Image by U.S. Army Environmental Command, Flickr Creative Commons

Daily Digest 5/6 - OPEC Falling Apart at the Seams, The Thin Red Line

Monday, May 6, 2013, 11:02 AM
  • Even In a Time of Elephantine Vanity and Greed
  • Quantitative Easing is a Heavy Load
  • German euro founder calls for 'catastrophic' currency to be broken up
  • Schiff: We're Heading For A Crisis Worse Than 2007
  • The Thin Red Line
  • OPEC Falling Apart at the Seams
  • How Resource Limits Lead to Financial Collapse
Blog

2012 Year in Review

Free markets, rule of law, and other urban legends
Friday, December 21, 2012, 3:34 PM

Background

I was just trying to figure it all out.

~ Michael Burry, hedge fund manager

Every December, I write a Year in Review that has now found a home at Chris Martenson’s website PeakProsperity.com.1,2,3 What started as a simple summary intended for a couple dozen people morphed over time into a much more detailed account that accrued over 25,000 clicks last year.4 'Year in Review' is a bit of a misnomer in that it is both a collage of what happened, plus a smattering of issues that are on my radar right now. As to why people care what an organic chemist thinks about investing, economics, monetary policy, and societal moods I can only offer a few thoughts.

For starters, in 33 years of investing with a decidedly undiversified portfolio, I had only one year in which my total wealth decreased in nominal dollars. For the 13 years beginning 01/01/00—the 13 toughest investing years of the new millennium!—I have been able to compound my personal wealth at an 11% annualized rate. This holds up well against the pros. I am also fairly good at distilling complexity down to simplicity and seem to be a congenital contrarian. I also have been a devout follower of Austrian business cycle theory—i.e., free market economics—since the late 1990s.4

Each review begins with a highly personalized analysis of my efforts to get through another year of investing followed by a more holistic overview of what is now a 33-year quest for a ramen-soup-free retirement. These details may be instructive for those interested in my approach to investing. The bulk of the review, however, describes thoughts and observations—the year’s events told as a narrative. The links are copious, albeit not comprehensive. Some are flagged with enthusiasm. Everything can be found here.5 » Read more

Insider

The March to $200+ Oil

Expected over the next 2-4 years
Thursday, September 6, 2012, 7:03 PM

Executive Summary

  • Why pressures to the downside have less impact when the global economy is weak
  • Why oil's new floor is $80
  • The 'upside risk' story for oil prices
  • Why prices will march up to the $150-175 range over the next 2-4 years (with increasing sensitivity to spikes of over $200+ per barrel)

If you have not yet read Part I: The Repricing of Oil, available free to all readers, please click here to read it first.

I encourage others to read the entire recent paper on Nominal GDP (NGDP) Targeting by Michael Woodford (recently delivered at Jackson Hole) or to simply read its coverage, either by Joe Weisenthal at Business Insider or Paul Krugman at the New York Times. In short, I take the appearance of the Woodford paper (link opens to PDF) as the inevitable next-step solution to the problem of unpayable debt and scarce resources. By loudly and flagrantly voicing a policy pursuit of inflation, Nominal GDP Targeting (which has been discussed for some time in economic circles) would be the next iteration of behavioral prodding in Western economies.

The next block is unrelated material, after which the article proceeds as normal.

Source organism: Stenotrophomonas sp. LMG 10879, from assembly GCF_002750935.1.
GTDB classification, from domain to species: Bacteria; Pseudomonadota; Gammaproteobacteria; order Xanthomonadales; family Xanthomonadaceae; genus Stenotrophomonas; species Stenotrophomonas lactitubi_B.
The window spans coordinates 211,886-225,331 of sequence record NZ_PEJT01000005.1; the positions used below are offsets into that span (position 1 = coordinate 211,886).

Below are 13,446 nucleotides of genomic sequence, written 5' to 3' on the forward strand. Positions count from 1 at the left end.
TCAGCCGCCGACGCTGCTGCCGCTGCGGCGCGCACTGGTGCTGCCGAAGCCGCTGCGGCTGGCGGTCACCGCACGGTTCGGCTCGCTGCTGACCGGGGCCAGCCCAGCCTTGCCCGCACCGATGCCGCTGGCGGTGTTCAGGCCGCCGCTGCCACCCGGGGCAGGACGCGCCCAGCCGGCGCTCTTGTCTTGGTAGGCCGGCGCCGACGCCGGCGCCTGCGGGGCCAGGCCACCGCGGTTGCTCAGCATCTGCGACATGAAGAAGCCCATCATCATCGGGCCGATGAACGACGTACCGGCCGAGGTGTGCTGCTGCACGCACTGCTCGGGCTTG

More importantly, the growing acceptance of NGDP targeting in policy circles simplifies the battle that began a decade ago: the struggle to counter emerging scarcity of natural resources with the provision of greater and greater amounts of cheap credit. Within the contours of this battle lies the answer as to whether oil’s next major move is downward, in a deflationary collapse, as global demand vanishes in a new economic crisis; or whether oil’s next major move is higher, as the five billion people in the developing world pull the OECD along in a new expansion.

Modeling the next move in oil prices is, of course, a very different task than it was ten years ago... » Read more

Blog

The Repricing of Oil

Traditional pricing dynamics no longer apply
Thursday, September 6, 2012, 7:01 PM

Now that oil’s price revolution – a process that took ten years to complete – is self-evident, it is possible once again to start anew and ask: When will the next re-pricing phase begin?

Most of the structural changes that carried oil from the old equilibrium price of $25 to the new equilibrium price of $100 (average of Brent and WTIC) unfolded in the 2002-2008 period. During that time, both the difficult realities of geology and a paradigm shift in awareness worked their way into the market, as a new tranche of oil resources, entirely different in cost and structure than the old oil resources, came online. The mismatch between the old price and the emergent price was resolved incrementally at first, and finally by a super-spike in 2008.

However, once the dust settled on the ensuing global recession and financial crisis, oil then found its way to its new range between $90 and $110. Here, supply from a new set of resources and the continuance of less-elastic demand from the developing world have created moderate price stability. Prices above $90 are enough to bring on new supply, thus keeping production levels slightly flat. And yet those same prices roughly balance the continued decline of oil consumption in the OECD, which offsets the continued advance of consumption in the non-OECD.

If oil prices can’t fall that much because of the cost of marginal supply and overall flat global production, and if oil prices can’t rise that much because of restrained Western economies, what set of factors will take the oil price outside of its current envelope? » Read more